The PEZ PARIS-ROUBAIX Winners Photo Gallery!

The top pavé performers

The Roubaix Winners Photo Gallery: The 2022 ‘Sunday in Hell’ was one of the most chaotic and exciting Paris-Roubaix classics ever. There is never a dull L’enfer du Nord and a ‘no-one’ never wins. We look back at the winners of the cobbled classic, not all 119 of them, but the last 20 years, which is how long PEZ has been gracing the internet. Plus we had to include a few other top performers on the cobbles who couldn’t be left out.


This year was dry, but we didn’t know the peloton was going to split in half before the cobbles


2022: Was Dylan van Baarle a surprise winner of Paris-Roubaix? No, his second place in De Ronde, the previous week, showed he had the form


2022: Elisa Longo Borghini gave her Trek-Segafredo team their second Roubaix win in a row


2021: Sonny Colbrelli gave his all in a muddy 2021 edition, we hope his battle goes on


2021: The first Paris-Roubaix for women was won by Lizzie Deignan with a long solo, a classic ride by a big champion

No Race in 2020 due to the covid-19 pandemic


2019: Philippe Gilbert added Roubaix to his long palmarès when he out-sprinted Nils Politt


2018: Peter Sagan was the first World champions to win Roubaix since Bernard Hinault in 1981. Sagan attacked on sector 12, only Swiss champion Silvan Dillier was able to stay with him. Sagan won the two-up sprint finish


2017: Greg Van Avermaet won a five-man sprint ahead of Zdeněk Štybar and Sebastian Langeveld


2016: No one was more surprised than Mathew Hayman when he won the sprint ahead Tom Boonen and Ian Stannard


2015: John Degenkolb won in a sprint ahead of Zdeněk Štybar and Greg Van Avermaet. Degenkolb was the second German to win after Josef Fischer’s victory at the first edition


2014: Niki Terpstra attacked from a small group with 6km to go and finished 20 seconds ahead of John Degenkolb and Fabian Cancellara


2013: Fabian Cancellara took his third Roubaix, second and third were Sep Vanmarcke and Niki Terpstra


2012: Tom Boonen equaled Roger De Vlaeminck with his fourth win after riding solo for 53 kilometres


2011: The tall Dutchman, Johan Vansummeren rode away from a four-man group with 15 kilometres remaining to win by 19 seconds


2010: Powerhouse, Fabian Cancellara took his second cobble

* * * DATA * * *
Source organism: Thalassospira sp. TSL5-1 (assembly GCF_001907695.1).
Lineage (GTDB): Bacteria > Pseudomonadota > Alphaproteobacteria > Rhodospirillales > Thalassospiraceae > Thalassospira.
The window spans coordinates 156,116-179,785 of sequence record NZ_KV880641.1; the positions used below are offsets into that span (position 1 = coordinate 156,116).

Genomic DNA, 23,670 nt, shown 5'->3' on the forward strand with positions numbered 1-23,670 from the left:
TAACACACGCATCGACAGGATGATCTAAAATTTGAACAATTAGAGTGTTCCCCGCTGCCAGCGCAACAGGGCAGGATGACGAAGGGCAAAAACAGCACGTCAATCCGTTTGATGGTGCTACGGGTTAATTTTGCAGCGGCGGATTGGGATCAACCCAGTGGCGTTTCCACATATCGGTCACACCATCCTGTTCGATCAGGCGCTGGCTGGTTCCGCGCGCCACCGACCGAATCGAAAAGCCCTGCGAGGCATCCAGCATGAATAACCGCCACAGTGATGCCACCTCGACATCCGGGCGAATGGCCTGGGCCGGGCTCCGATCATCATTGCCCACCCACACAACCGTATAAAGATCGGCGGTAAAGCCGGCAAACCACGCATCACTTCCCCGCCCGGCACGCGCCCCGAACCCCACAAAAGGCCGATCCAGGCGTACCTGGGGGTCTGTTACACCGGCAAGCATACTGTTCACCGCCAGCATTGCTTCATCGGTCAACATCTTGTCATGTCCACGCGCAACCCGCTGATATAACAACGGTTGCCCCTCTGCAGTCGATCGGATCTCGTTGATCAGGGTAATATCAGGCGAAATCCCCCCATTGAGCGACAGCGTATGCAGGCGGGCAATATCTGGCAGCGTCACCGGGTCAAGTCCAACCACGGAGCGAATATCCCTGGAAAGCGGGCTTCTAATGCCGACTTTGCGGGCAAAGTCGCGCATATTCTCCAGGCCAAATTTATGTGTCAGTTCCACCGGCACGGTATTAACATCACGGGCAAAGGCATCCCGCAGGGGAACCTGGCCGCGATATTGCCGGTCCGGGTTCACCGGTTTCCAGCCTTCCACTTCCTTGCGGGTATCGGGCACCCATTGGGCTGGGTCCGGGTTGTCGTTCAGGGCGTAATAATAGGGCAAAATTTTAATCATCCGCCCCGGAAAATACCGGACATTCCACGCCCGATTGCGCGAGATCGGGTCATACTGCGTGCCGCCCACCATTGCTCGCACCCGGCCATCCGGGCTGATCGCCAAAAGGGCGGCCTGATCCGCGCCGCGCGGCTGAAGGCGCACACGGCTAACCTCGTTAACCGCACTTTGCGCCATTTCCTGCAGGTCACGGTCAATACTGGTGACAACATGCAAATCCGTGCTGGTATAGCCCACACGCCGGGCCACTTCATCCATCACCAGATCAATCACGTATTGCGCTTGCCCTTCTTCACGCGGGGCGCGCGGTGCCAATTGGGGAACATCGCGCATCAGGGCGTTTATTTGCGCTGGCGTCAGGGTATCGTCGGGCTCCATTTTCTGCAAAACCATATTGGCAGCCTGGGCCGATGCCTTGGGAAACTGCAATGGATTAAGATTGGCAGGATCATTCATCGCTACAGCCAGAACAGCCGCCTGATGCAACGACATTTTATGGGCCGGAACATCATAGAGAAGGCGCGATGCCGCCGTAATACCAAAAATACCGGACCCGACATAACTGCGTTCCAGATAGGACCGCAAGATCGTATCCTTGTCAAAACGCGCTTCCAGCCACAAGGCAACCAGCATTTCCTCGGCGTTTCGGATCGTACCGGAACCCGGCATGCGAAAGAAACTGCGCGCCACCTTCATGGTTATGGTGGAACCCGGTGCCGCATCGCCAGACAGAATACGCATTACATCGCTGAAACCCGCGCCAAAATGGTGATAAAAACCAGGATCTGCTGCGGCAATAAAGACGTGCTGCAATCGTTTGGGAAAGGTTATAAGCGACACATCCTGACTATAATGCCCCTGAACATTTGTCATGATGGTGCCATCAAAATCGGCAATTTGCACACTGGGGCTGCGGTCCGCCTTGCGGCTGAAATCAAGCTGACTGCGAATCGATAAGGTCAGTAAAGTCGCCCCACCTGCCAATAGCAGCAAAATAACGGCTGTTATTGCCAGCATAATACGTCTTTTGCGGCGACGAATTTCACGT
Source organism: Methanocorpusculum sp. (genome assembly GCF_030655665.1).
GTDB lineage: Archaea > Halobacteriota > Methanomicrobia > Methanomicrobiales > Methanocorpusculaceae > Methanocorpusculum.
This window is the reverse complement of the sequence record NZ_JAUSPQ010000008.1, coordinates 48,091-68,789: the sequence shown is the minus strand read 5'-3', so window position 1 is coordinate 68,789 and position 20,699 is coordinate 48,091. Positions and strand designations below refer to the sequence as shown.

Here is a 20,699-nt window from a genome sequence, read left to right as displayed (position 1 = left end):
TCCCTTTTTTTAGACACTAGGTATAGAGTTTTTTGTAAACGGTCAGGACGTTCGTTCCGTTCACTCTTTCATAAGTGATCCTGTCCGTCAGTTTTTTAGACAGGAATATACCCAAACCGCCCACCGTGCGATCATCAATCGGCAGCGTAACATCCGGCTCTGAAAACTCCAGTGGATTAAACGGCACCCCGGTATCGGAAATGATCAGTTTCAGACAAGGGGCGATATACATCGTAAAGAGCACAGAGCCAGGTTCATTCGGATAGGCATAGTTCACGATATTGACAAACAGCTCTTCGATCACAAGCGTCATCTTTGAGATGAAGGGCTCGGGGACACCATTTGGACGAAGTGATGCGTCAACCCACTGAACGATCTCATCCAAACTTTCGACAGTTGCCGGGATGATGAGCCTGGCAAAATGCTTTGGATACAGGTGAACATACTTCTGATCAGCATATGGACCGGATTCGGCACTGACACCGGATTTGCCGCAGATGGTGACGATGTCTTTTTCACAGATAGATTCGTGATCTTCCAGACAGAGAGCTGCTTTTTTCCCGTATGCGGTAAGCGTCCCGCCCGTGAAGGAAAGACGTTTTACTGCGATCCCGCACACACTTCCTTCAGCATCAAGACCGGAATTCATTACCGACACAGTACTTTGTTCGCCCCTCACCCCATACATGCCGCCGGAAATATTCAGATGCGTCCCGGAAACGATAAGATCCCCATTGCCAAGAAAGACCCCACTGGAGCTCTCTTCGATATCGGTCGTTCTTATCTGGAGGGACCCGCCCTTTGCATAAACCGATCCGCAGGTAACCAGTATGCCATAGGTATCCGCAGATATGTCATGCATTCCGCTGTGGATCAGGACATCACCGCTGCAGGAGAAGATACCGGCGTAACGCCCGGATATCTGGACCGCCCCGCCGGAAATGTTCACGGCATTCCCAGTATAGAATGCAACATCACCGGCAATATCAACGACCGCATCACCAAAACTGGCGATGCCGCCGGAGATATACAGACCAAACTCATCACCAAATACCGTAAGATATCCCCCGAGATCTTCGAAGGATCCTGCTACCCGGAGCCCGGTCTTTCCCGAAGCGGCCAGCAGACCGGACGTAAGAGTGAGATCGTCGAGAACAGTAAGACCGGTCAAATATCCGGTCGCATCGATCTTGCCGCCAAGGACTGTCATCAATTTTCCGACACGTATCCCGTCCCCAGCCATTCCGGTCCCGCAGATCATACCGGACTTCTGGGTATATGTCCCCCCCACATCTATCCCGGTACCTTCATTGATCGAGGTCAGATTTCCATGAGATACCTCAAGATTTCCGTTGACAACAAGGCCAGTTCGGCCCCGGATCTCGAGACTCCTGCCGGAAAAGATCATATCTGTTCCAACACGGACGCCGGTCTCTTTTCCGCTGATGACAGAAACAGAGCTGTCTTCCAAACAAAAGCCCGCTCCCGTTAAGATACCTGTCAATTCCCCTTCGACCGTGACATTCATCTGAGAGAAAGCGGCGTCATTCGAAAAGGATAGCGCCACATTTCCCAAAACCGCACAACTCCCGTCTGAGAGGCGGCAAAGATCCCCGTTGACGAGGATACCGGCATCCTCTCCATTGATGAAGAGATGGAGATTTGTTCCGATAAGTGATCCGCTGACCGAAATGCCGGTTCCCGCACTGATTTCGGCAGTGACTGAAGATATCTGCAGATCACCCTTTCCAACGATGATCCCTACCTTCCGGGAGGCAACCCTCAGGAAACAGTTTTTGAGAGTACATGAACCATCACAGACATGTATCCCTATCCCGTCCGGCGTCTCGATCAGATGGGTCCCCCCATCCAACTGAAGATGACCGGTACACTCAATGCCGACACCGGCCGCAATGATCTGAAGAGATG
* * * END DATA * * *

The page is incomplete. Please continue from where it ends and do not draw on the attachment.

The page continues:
2009: Tom Boonen won his third Paris–Roubaix (2005, 2008, 2009). He finished solo, just ahead of Filippo Pozzato. Thor Hushovd was third


2008: Tom Boonen’s second Roubaix was won in a sprint finish on the Roubaix velodrome. Fabian Cancellara was a close second, Alessandro Ballan third. They were nearly 4 minutes ahead of the next group


2007: Stuart O’Grady finished 52 seconds ahead of Juan Antonio Flecha, Steffen Wesemann and Björn Leukemans. Five riders of the early break finished in the top ten


2006: Fabian Cancellara was the second cyclist from Switzerland to win Paris-Roubaix. It was a dry and dusty edition. The main favourite was Tom Boonen, as he had won the 2005 Paris–Roubaix and the 2006 Tour of Flanders, he finished seconds after the disqualifications of Hoste, Van Petegem and Gusev who rode through a closed railway level-crossing


2005: Tom Boonen did the double with Tour of Flanders and Paris-Roubaix wins in the same year. Boonen out-sprinted Hincapie and Flecha on the velodrome


2004: On the Carrefour de l’Arbre, with 15 kilometres to go, Johan Museeuw reduced the leading group to himself, Magnus Bäckstedt, Roger Hammond, Tristan Hoffman, Fabian Cancellara and George Hincapie, but with 6 kilometres before the finish line, Museeuw punctured. Cancellara led the group onto the velodrome, but it was Bäckstedt who won ahead of Hoffman, Hammond and Cancellara. This was Museeuw last Roubaix and he crossed the finish line in 5th place with Peter Van Petegem


2003: Peter Van Petegem did the double with his 2002 Tour of Flanders and Paris-Roubaix wins, 26 years after Roger De Vlaeminck


2002: PezCyclingNews started this year and Roubaix was won by a true ‘Lion of Flanders’ – Johan Museeuw

Pre-PEZ:


The famous Museeuw leg in 2000


Tafi in ’99


A muddy day for Andrei Tchmil in 1994


Double winner, Gilbert Duclos-Lasalle


Maybe a surprise winner, but Dirk Demol deserved it in 1988


In 1984 the decisive move that would allow Sean Kelly to win came with 45 kilometres to go. Kelly chased down Gregor Braun and Alain Bondue, who had both broken away earlier. Rudy Rogiers joined Kelly and they eventually shed Bondue and Braun. Once the duo entered the Roubaix velodrome, Kelly easily outsprinted Rogiers


Hennie Kuiper didn’t have all the luck when he won in 1983


The Badger in 1981


Another World champion Roubaix winner – In 1978 Francesco Moser won Paris-Roubaix and followed it up with 2nd place in the Amstel Gold Race. The Italian finished 1:16 down on a solo Jan Raas, out-sprinting Joop Zoetemelk, Freddy Maertens and Hennie Kuiper


Moser was a triple winner of the cobbled classic


The King of the cobbles – Roger De Vlaeminck in 1977


Marc Demeyer upset a few in 1976


Gimondi in 1966


The 1919 Paris–Roubaix was the 20th edition of the Paris–Roubaix, won by Henri Pélissier of France


The first race from Paris to Roubaix in 1896 won by Josef Fischer


We have to finish with a shower

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